canonical correlation analysis (CCA) forecast of SST in the central Pacific
(Barnett et al. 1988, Science, 241, 192‑196; Barnston and
Ropelewski 1992, J. Climate, 5, 1316‑1345), is shown in Figs.
F1 and F2. This forecast
is produced routinely by the Prediction Branch of the
. The predictions from the National Centers for
Environmental Prediction (NCEP) Coupled Forecast System Model (CFS03) are
presented in Figs. F3 and F4a,
from the Markov model (Xue, et al. 2000: J. Climate, 13,
849‑871) are shown in Figs. F5 and F6.
Predictions from the latest version of the LDEO model (Chen et al.
2000: Geophys. Res. Let., 27, 2585‑2587) are shown in Figs.
F7 and F8.
Predictions using linear inverse modeling (Penland and Magorian 1993:
J. Climate, 6, 1067‑1076) are shown in Figs. F9
and F10. Predictions from the Scripps / Max
Planck Institute (MPI) hybrid coupled model (Barnett et al. 1993: J.
Climate, 6, 1545‑1566) are shown in Fig. F11.
Predictions from the ENSO‑CLIPER statistical model (Knaff and
Landsea 1997, Wea. Forecasting, 12, 633‑652) are shown in
Niño 3.4 predictions are summarized in Fig. F13,
provided by the Forecasting and Prediction Research Group of the IRI.
The CPC and
the contributors to the Forecast Forum caution potential users of this
predictive information that they can expect only modest skill.
A transition from ENSO-neutral
to La Niña conditions is possible during the next 1-3 months.
The pattern of anomalous sea surface temperatures
(SSTs) during May 2007 was consistent with ENSO-neutral conditions in the
tropical Pacific, with average to below-average SSTs extending from the date
line to the west coast of
(Fig. T18). The
latest SST departures are negative in the Niño 1+2 (-1.6ºC) and Niño 3
(-0.7 ºC) regions, and remain near zero in the Niño 3.4 (-0.2 ºC) and Niño
4 (+0.2 ºC) regions (Table T2).
An area of anomalously warm SSTs persisted well west of the
date line (near 150ºE) (Fig. T18).
The equatorial upper-ocean
heat content (average temperature departures in the upper 300 m of the ocean)
remained below-average across the central and east-central equatorial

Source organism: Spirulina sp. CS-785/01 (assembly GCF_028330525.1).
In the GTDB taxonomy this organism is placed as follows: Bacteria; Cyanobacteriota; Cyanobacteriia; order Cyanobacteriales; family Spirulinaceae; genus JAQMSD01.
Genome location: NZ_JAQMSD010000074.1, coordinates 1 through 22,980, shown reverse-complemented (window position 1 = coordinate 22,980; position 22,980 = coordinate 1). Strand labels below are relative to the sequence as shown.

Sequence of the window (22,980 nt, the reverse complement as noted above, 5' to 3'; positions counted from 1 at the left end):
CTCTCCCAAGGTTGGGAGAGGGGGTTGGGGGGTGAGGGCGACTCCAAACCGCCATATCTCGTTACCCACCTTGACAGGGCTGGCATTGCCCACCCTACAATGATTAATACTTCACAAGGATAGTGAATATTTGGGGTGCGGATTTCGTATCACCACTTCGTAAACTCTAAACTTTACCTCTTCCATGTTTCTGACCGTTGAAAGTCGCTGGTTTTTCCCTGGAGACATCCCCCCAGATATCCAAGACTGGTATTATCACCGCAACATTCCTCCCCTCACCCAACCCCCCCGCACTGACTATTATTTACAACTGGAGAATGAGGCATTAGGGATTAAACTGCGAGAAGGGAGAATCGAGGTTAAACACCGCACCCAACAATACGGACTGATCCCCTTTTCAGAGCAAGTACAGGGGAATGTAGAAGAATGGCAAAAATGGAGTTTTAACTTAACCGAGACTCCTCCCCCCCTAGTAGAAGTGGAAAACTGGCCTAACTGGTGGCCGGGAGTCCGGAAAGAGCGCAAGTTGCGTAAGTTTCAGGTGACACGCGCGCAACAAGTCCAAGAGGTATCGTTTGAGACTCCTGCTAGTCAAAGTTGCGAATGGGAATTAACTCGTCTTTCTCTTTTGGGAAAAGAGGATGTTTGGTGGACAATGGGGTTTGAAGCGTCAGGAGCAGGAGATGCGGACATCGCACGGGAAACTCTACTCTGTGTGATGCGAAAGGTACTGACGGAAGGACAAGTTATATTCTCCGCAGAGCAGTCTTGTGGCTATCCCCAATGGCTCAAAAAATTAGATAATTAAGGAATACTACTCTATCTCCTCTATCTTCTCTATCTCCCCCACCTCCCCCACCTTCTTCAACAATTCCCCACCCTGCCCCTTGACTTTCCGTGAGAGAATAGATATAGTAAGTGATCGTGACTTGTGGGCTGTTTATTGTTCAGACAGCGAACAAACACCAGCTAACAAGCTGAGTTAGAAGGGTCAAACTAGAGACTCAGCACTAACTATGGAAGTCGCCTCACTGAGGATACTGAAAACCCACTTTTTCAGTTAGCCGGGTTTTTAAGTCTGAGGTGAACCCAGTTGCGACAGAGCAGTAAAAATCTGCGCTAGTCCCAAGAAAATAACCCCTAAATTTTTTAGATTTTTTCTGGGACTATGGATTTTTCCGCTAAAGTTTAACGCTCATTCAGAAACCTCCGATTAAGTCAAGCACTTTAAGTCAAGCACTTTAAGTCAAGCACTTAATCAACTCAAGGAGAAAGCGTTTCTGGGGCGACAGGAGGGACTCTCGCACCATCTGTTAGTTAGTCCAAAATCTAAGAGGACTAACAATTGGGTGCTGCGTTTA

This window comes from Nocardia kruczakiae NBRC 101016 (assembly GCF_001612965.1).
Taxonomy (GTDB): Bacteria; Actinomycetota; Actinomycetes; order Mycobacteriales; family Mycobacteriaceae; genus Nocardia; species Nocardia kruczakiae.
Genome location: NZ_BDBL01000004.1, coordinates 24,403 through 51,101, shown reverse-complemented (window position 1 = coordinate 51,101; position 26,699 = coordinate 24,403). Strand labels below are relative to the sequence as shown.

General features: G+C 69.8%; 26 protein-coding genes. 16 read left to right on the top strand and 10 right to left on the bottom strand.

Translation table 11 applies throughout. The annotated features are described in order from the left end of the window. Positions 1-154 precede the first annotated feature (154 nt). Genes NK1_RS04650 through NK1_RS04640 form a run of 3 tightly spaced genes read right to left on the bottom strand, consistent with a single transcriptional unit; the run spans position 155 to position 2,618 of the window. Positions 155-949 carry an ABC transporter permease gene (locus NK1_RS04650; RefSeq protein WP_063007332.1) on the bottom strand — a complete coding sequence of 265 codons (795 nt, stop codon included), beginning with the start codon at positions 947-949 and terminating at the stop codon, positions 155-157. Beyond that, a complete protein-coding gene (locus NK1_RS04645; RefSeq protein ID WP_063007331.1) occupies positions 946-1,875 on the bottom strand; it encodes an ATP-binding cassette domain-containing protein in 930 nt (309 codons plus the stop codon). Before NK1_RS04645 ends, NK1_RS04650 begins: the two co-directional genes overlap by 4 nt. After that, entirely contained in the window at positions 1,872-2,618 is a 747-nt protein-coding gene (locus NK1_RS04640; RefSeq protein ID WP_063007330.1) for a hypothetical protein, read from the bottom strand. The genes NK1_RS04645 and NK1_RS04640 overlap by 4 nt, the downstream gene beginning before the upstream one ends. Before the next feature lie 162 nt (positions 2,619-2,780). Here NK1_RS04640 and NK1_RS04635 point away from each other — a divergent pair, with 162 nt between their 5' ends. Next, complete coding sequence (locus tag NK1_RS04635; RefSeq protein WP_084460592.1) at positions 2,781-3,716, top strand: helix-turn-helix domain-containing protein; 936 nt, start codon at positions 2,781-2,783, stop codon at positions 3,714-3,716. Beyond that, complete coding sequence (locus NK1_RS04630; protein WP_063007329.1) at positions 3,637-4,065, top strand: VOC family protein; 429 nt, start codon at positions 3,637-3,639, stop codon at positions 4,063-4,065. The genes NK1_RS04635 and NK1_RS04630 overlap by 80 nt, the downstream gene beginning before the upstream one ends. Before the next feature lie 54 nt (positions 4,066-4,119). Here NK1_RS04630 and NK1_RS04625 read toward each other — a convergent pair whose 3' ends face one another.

Pacific, with temperatures at thermocline depth ranging from 1°- 4°C below
Consistent with the surface and sub-surface temperature patterns,
stronger than-average low-level easterly winds persisted over the central
equatorial Pacific (Figs. T7 and T20),
and convection was enhanced over the western equatorial Pacific and
suppressed east of the date line (Fig. T25).
Collectively, these atmospheric and oceanic conditions continue to indicate that La Niña conditions could develop over the next 1-3 months.
The value of the
Oceanic Niño Index (ONI; 3-month running mean average of SST anomalies in
the Niño 3.4 region – computed using the Extended Reconstructed SST
version-2 data set) for March – May 2007 is -0.1°C, which reflects ENSO-neutral
conditions in the tropical Pacific. Nearly all of the model forecasts predict below-average
SSTs in the Niño 3.4 region
the remainder of the year (Figs. F1,
F2, F3, F4a,
F4b, F5, F6,
F7, F8, F9,
F10, F11, F12
and F13). Most statistical models show ENSO-neutral
conditions persisting through August 2007, while most dynamical models
indicate La Niña will develop within the next three months. Some
forecast models, especially the NCEP Climate Forecast System (CFS), continue
to predict a rapid transition to La Niña conditions. However, for the
past few months the CFS forecasts have been predicting a stronger and more
rapid cooling than has actually occurred. Historically, the next few
months are a favorable period for the development of La Niña.
updates of SST, 850-hPa wind, OLR and features of the equatorial subsurface
thermal structure are available on the
Center homepage at: